Published by Penguin UK on April 7, 2011
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One night fifteen-year-old Lina, her mother and young brother are hauled from their home by Soviet guards, thrown into cattle cars and sent away. They are being deported to Siberia. An unimaginable and harrowing journey has begun. Lina doesn't know if she'll ever see her father or her friends again. But she refuses to give up hope. Lina hopes for her family. For her country. For her future. For love - first love, with the boy she barely knows but knows she does not want to lose . . . Will hope keep Lina alive? Set in 1941, Between Shades of Gray is an extraordinary and haunting story based on first-hand family accounts and memories from survivors.
Before this book was published I didn’t know anything about the treatments of Lithuanian’s during World War II, it amazes me that everyone knows about the treatment of the Jews during this period but they were by no means the only people who were mistreated. Having recently read Hotel on The Corner of Bitter and Sweet about the treatment of Chinese people living in the USA I was eager to get another insight into this period from a different perspective.
Knowing that this was about Lithuanian Prisoners of War during World War II, I thought I was prepared for it to be an emotional read. I was wrong, nothing could prepare me for how absolutely heart wrenching this novel is. Within pages of starting this book I was openly crying in public places, I couldn’t help myself and yet I couldn’t tear myself away, I was absolutely transfixed from the start and desperate to know what happened.
We start the novel as Lina, her mother and her brother are being taken from their home, their father has already disappeared days earlier. They are told nothing about where they are going or what to expect, but are taken to a railway station where they are forced to board a train with hundreds of others in appalling conditions. Within the carriage Sepetys introduces us to a number of characters who accompany Lina and her family throughout the novel, she does this with such skill that you grow to care about each of them, know their idiosyncrasies and really do feel the pain of all those involved. As a group they have to fight for their survival but also look out for one another and support each other through what is obviously the worst ordeal of their lives. The conditions on the train are horrific but this is only the start of the story, the trains are a means of transferring the prisoners to work camps where the fight for survival escalates. I actually started to worry about myself at this point in the novel, it was almost as though I had become anaesthetised to what they were going through, I calmed and went a couple of hours without tears. I think part of my calming was the determination, spirit and camaraderie that the prisoners showed. Even when they were suffering and there was little hope to be had, they clung to any glimmer of hope that could be found. The attitude of these people was unbelievably uplifting, in the UK in times of trouble people talk about the spirit of the blitz, although I’m sure it wasn’t a great time for anyone to live through the spirit of the blitz cannot even compare to the courage that is conveyed throughout this novel.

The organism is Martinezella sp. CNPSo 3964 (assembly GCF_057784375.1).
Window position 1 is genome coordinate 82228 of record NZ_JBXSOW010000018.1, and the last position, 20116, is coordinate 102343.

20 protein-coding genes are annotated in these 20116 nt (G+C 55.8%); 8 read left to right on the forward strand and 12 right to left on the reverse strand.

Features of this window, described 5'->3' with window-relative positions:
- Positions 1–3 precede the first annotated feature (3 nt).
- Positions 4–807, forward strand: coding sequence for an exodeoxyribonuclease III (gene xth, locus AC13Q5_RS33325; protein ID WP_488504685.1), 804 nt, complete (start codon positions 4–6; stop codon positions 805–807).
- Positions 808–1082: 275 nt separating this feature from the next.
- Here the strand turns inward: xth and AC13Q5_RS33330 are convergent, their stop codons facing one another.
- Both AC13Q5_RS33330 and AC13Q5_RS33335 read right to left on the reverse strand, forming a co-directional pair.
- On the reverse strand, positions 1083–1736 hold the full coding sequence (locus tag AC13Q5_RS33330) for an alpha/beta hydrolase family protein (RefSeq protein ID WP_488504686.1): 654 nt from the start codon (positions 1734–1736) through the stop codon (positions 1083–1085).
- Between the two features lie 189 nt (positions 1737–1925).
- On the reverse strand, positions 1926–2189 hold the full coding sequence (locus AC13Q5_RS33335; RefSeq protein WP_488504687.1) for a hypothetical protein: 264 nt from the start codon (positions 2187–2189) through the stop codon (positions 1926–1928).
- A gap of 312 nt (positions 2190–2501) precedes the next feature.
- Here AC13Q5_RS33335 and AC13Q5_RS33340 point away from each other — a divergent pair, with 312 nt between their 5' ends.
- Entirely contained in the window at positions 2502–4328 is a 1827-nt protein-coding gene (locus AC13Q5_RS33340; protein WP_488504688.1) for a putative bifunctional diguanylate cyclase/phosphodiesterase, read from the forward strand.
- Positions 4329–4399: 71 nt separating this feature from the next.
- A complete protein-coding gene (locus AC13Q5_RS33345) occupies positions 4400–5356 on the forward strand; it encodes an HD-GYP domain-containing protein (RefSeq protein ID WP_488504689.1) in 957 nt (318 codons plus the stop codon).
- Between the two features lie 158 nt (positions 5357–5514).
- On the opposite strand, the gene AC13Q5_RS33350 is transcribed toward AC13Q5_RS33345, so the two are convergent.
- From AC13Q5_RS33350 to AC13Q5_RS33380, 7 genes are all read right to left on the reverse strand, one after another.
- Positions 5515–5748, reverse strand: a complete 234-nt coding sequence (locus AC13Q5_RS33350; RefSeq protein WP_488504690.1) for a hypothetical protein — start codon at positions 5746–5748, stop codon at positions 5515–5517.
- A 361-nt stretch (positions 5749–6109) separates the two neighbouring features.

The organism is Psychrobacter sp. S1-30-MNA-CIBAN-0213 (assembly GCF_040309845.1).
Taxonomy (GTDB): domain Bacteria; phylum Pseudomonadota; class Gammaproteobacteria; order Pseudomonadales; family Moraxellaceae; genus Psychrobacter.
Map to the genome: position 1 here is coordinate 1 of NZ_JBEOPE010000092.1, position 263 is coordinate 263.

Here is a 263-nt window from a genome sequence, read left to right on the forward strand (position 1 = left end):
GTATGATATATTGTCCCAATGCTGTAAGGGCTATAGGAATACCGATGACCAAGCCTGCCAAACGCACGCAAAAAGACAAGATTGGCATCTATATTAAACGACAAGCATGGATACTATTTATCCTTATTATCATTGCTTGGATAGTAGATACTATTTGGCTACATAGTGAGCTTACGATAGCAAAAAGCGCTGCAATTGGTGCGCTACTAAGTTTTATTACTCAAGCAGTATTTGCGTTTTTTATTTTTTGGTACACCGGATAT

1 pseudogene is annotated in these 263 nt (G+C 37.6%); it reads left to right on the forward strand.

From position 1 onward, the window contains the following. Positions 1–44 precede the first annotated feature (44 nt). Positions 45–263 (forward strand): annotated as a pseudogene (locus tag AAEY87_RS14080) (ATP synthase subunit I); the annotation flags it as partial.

Just when you are thinking that things are as bad as they can get, the prisoners are again moved – to Siberia. For me, the thought of heading to Siberia now when I could take all manner of modern gizmo’s and clothing to keep me warm still isn’t appealing. For a malnourished, mistreated prisoner to be sent there in clothes they’d been wearing for years with no accommodation awaiting them at the other end is beyond comprehension. Yet still, they refuse to be broken and carry themselves with dignity at all times.
If I thought the start of Between Shades of Grey was emotional I was in for a shock at the end, I’m writing this review a week after finishing it and my eyes are welling up as I type, it was absolutely heart breaking.
This was a fabulous book, filled with raw emotion. For a horrific subject matter it was often shocking, but never unbearable to read. Sepetys is very eloquent in her storytelling and I loved the dignity and hope that was present throughout the novel.